Willi Hennig

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Emil Hans Willi Hennig (April 20, 1913 – November 5, 1976) was a German biologist who is considered the founder of phylogenetic systematics, also known as cladistics. With his works on evolution and systematics he revolutionised the view of the natural order of beings. As a taxonomist, he specialised in dipterans (ordinary flies and mosquitoes).



Early years and studies

Hennig was born in Dürrhennersdorf, Oberlausitz. His mother Marie Emma, née Groß, worked as a maid and, later, factory worker. His father Karl Ernst Emil Hennig was a rail worker. Willi had two brothers, Fritz Rudolf Hennig, who became a minister, and Karl Herbert, who went missing at Leningrad in 1943.

In the spring of 1919, Willi Hennig started school in Dürrhennersdorf, and subsequently was at school in Taubenheim an der Spree and Oppach. Rudolf Hennig described the family as calm; his father possessed an even temperament.

As of 1927, Willi Hennig continued his education at the Realgymnasium and boarding school in Klotzsche near Dresden. Here he met his first mentor M. Rost.[1] Rost had an interest in insects and introduced Hennig to Wilhelm Meise, who worked as a scientist at the Dresdener Museum für Tierkunde (Zoological Museum Dresden). In 1930, Hennig skipped a year, and graduated on February 26, 1932. As early as 1931, Willi Hennig composed an essay entitled Die Stellung der Systematik in der Zoologie ("The state of systematics in zoology") as part of his school work, published posthumously in 1978. It showed his interest as well as his considered treatment of systematic problems. Besides school, Hennig worked as a volunteer at the museum and, in collaboration with Meise, saw to the systematic and biogeographical investigation of the "flying" snakes of the genus Dendrophis that became his first published work.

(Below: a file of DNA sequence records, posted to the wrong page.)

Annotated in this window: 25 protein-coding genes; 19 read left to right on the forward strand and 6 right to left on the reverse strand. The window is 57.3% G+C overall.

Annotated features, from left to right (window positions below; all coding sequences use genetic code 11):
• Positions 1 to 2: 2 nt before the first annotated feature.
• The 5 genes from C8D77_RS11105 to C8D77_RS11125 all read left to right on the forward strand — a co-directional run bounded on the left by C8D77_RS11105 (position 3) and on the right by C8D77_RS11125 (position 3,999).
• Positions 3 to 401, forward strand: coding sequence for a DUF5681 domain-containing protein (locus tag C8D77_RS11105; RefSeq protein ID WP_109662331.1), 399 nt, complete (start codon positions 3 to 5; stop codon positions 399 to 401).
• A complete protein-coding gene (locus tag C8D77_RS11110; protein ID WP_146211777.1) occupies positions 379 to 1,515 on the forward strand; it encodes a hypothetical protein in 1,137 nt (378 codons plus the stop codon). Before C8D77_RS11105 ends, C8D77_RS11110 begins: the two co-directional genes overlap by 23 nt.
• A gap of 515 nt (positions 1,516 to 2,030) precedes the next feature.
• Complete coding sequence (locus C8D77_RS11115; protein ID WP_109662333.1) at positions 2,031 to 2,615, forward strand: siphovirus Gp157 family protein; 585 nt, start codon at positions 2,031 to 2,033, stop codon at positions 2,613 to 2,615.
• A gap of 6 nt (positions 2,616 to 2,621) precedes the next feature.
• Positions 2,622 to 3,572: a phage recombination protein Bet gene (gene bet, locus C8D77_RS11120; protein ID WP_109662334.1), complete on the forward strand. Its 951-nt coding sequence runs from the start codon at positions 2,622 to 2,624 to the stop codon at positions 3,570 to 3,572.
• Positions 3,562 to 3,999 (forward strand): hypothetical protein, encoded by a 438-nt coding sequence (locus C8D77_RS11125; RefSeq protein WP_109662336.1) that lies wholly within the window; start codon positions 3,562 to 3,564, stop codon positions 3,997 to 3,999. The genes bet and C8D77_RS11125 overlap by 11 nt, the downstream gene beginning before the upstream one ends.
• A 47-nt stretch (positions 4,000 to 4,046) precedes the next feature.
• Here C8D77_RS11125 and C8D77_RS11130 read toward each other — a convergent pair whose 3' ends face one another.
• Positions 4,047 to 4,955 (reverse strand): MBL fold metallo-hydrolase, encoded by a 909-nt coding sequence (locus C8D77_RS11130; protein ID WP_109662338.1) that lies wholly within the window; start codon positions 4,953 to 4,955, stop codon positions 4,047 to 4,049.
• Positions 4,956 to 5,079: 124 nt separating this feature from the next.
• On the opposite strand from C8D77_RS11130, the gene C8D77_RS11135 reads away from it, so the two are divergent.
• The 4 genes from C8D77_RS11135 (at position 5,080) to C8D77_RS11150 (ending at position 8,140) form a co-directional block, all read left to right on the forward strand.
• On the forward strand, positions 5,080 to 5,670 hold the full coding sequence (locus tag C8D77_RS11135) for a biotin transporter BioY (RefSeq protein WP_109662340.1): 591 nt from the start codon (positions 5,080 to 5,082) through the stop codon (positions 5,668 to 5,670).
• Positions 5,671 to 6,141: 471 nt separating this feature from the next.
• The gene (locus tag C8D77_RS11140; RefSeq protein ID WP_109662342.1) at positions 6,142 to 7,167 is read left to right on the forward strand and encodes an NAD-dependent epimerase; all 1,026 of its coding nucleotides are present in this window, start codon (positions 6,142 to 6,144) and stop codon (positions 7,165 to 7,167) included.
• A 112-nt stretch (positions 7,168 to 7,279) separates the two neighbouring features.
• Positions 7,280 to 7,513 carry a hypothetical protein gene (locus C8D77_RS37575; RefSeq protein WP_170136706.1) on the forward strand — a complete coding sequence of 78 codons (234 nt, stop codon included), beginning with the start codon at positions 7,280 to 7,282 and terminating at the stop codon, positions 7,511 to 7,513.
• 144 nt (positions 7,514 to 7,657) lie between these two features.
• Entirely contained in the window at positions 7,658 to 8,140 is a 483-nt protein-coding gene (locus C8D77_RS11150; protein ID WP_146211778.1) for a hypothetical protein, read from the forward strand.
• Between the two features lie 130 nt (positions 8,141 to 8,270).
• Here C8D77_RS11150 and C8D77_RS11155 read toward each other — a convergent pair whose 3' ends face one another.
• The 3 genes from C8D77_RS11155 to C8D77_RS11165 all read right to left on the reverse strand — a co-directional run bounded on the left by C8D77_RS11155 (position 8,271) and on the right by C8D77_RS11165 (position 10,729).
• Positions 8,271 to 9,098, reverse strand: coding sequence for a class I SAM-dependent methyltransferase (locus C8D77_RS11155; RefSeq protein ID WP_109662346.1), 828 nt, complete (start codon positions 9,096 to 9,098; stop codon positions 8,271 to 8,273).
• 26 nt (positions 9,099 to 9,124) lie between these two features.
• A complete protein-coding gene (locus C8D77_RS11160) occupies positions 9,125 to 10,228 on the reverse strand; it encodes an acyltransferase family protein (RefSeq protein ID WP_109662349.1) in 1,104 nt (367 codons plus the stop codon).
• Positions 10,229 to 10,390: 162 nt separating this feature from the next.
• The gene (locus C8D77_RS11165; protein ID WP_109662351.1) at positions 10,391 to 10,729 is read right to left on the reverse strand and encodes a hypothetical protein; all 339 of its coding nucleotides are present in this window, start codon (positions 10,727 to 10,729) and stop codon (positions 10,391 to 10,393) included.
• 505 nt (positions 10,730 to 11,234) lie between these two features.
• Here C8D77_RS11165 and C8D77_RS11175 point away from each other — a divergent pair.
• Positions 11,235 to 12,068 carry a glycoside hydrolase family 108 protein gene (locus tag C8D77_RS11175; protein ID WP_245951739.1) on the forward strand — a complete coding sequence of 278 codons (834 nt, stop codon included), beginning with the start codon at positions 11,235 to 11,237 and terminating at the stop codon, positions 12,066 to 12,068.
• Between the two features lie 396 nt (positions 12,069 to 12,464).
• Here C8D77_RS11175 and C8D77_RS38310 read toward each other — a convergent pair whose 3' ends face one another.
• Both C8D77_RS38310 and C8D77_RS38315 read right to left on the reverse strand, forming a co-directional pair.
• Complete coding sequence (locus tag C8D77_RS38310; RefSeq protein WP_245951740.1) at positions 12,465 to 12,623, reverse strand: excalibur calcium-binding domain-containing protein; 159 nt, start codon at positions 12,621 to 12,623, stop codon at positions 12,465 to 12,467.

From the summer semester of 1932 onwards, Hennig read zoology, botany and geology at the University of Leipzig. He would continue to visit the Museum in Dresden. There, he met the curator of the entomological collection, the Dipteran expert Fritz Isidor van Emden. Hennig saw him regularly until van Emden was expelled from National Socialist Germany for having a Jewish wife.

Hennig, however, developed a deep friendship with Emden's successor, Klaus Günther. Hennig was able to conclude his studies with a dissertation entitled, Beiträge zur Kenntnis des Kopulationsapparates der cyclorrhaphen Dipteren. By this time, Hennig had published eight scientific papers. Besides his 300-page revision of the Tylidae (now classed as Micropezidae), there were further papers on Diptera and the agamid genus Draco of gliding lizards. After his studies, Hennig was Volontär at the State Museum for Zoology in Dresden. On January 1, 1937, he obtained a scholarship from the Deutsche Forschungsgemeinschaft (DFG) to work at the German Entomological Institute of the Kaiser-Wilhelm-Gesellschaft in Berlin-Dahlem. On May 13, 1939, Hennig married his former fellow student Irma Wehnert. By 1945, they had three sons, Wolfgang (born 1941), Bernd (born 1943) and Gerd (born 1945).

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